This was a multicentre, retrospective, cohort study. The medical records of patients on continuous ambulatory peritoneal dialysis (CAPD) who underwent colonoscopy from January 2003 to December 2012 were analysed. Patients were treated in seven hospitals of the Catholic University of Korea: Incheon St Mary’s Hospital, Vincent Hospital, Bucheon St. Mary’s Hospital, Yeouido St. Mary’s Hospital, Uijeongbu St. Mary’s Hospital, and Seoul St. Mary’s Hospital. The study protocol was approved by the institutional review board of each participating hospital. Written informed consent was waived because the work was retrospective in nature. We recorded demographic characteristics and colonoscopy-related factors, including the indication for colonoscopy, bowel preparation quality, biopsy status, and the need for advanced procedures including polypectomy or endoscopic mucosal resection (EMR) during colonoscopy. The use of prophylactic antibiotics was assessed. All patients ingested 4 L of PEG (Colyte, Taejoon Pharma, Seuol, Korea). Patients were divided into the peritonitis and no peritonitis groups. In those who developed colonoscopy-related peritonitis, the results of peritoneal fluid culture and antibiotic treatment, and the clinical outcomes, were investigated.

Definitions

Colonoscopy-related peritonitis was defined as peritonitis developing within 1 week after colonoscopy. Peritonitis was diagnosed when at least two of the following criteria were met: (1) abdominal pain with or without a cloudy dialysis effluent, (2) a peritoneal effluent white cell count > 100/μL with > 50% polymorphonuclear neutrophils, and (3) a positive dialysis effluent culture [5].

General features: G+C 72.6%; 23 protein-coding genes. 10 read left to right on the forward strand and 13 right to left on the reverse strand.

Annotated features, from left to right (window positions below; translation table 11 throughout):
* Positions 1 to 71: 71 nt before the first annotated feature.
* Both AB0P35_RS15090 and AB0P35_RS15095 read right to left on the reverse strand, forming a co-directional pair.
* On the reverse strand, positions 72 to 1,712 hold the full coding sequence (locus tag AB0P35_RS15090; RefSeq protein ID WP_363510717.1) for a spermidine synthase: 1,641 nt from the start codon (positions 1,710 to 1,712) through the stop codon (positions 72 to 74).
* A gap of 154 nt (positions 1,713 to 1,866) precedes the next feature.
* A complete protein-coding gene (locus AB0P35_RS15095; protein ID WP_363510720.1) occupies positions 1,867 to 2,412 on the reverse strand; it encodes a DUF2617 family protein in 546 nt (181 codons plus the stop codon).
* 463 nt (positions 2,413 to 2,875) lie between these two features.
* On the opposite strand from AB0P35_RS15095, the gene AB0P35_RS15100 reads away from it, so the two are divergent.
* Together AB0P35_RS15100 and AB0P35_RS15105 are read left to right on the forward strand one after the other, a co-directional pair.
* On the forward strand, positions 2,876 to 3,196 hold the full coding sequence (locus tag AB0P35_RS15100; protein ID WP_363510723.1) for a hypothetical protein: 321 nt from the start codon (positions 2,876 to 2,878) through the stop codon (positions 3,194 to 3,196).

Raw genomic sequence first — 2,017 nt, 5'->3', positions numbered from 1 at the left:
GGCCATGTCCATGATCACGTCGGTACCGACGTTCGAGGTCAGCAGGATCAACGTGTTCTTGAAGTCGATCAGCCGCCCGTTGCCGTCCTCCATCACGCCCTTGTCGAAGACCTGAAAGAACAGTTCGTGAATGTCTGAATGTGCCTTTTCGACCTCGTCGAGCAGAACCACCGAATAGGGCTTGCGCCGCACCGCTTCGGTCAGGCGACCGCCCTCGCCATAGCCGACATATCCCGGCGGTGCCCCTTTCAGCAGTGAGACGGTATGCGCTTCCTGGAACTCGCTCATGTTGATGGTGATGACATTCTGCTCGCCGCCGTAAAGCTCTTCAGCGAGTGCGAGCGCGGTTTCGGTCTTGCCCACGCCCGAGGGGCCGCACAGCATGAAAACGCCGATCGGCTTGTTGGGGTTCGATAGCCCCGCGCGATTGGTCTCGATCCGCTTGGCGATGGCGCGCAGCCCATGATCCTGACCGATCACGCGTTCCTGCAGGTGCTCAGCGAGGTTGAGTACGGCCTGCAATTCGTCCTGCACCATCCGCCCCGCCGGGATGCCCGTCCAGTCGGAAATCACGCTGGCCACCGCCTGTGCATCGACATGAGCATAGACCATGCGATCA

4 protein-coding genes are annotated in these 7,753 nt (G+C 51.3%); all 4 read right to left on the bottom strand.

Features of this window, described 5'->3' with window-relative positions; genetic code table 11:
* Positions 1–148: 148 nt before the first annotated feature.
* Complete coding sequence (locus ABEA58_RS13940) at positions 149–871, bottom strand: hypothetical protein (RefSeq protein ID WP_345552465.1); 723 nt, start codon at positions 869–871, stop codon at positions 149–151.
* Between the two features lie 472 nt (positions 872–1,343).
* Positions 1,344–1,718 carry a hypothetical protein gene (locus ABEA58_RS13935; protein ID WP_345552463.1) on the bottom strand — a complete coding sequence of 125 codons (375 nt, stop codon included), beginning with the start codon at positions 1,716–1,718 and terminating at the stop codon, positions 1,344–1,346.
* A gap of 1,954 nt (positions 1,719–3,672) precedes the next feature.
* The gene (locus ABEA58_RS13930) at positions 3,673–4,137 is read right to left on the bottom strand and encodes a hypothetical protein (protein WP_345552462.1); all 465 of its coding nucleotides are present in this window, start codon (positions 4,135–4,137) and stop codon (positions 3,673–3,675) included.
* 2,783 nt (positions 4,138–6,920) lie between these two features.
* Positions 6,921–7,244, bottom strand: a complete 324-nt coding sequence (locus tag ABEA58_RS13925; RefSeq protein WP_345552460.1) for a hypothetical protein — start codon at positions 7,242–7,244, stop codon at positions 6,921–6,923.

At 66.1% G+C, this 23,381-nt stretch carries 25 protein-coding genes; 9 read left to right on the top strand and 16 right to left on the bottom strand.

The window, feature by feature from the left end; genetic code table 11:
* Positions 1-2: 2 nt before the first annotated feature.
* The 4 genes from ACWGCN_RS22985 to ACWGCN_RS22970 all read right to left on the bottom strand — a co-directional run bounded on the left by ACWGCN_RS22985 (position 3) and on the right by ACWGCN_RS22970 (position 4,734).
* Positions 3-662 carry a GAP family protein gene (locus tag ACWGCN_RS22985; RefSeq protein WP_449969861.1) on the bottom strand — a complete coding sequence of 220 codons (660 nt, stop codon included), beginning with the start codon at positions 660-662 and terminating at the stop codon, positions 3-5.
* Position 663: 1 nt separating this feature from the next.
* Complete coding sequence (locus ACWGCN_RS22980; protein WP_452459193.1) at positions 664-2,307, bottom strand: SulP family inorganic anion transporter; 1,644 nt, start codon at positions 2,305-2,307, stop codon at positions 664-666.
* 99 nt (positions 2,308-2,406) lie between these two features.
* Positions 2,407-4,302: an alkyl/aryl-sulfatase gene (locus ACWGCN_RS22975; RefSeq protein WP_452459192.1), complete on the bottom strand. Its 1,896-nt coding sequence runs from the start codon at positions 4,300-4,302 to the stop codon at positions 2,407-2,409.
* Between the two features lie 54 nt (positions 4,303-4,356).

Statistical analysis

Continuous variables are presented as means ± standard deviations and were compared using Student’s t-test or the Mann–Whitney U-test. Categorical variables are presented as numbers with percentages and were compared using the chi-squared or Fisher’s exact test. Demographic and clinical characteristics were compared between patients who did and those who did not develop peritonitis. A p-value < 0.05 was considered significant. All statistical analyses were performed using SAS ver. 9.0 software (SAS Institute, Cary, NC).

Results

Baseline characteristics of the study subjects

During the study period, 236 patients on CAPD underwent colonoscopy after removing dialysate, of whom 9 (3.8%) developed peritonitis. The patient baseline characteristics are listed in Table 1. Sex, age, and body mass index were comparable between the two groups. The diabetes rates were 33.3% in the peritonitis group and 37.4% in the no peritonitis group (p = 1.000). The CAPD durations were 33.9 and 51.4 months, respectively. The screening colonoscopy rates were 55.6% in the peritonitis group and 60.4% in the no peritonitis group (p = 0.744).
Table 1

Baseline characteristics

Characteristics

Peritonitis (n = 9)

No peritonitis (n = 227)

P

Male, n (%)

5 (55.6)

123 (54.2)

1.000

Age, years (± SD)

52.6 (± 11.1)

50.4 (± 16.7)

0.061

BMI, kg/m2 (± SD)

24.3 (± 2.2)

24.2 (± 3.3)

0.796

Etiology of ESRD

  

1.000

 Diabetes, n (%)

3 (33.3)

85 (37.4)

 

 Non-diabetes, n (%)

6 (66.7)

142 (62.6)

 

Duration of CAPD, months

33.9 ± 25.5

51.4 ± 53.7

0.207

Indication for colonoscopy

 Screening, n (%)

5 (55.6)

137 (60.4)

0.744

 Non-screening, n (%)

4 (44.4)

90 (39.6)

 

SD standard deviation, ESRD end stage renal disease, CAPD continuous ambulatory peritoneal dialysis

Colonoscopic factors and the use of prophylactic antibiotics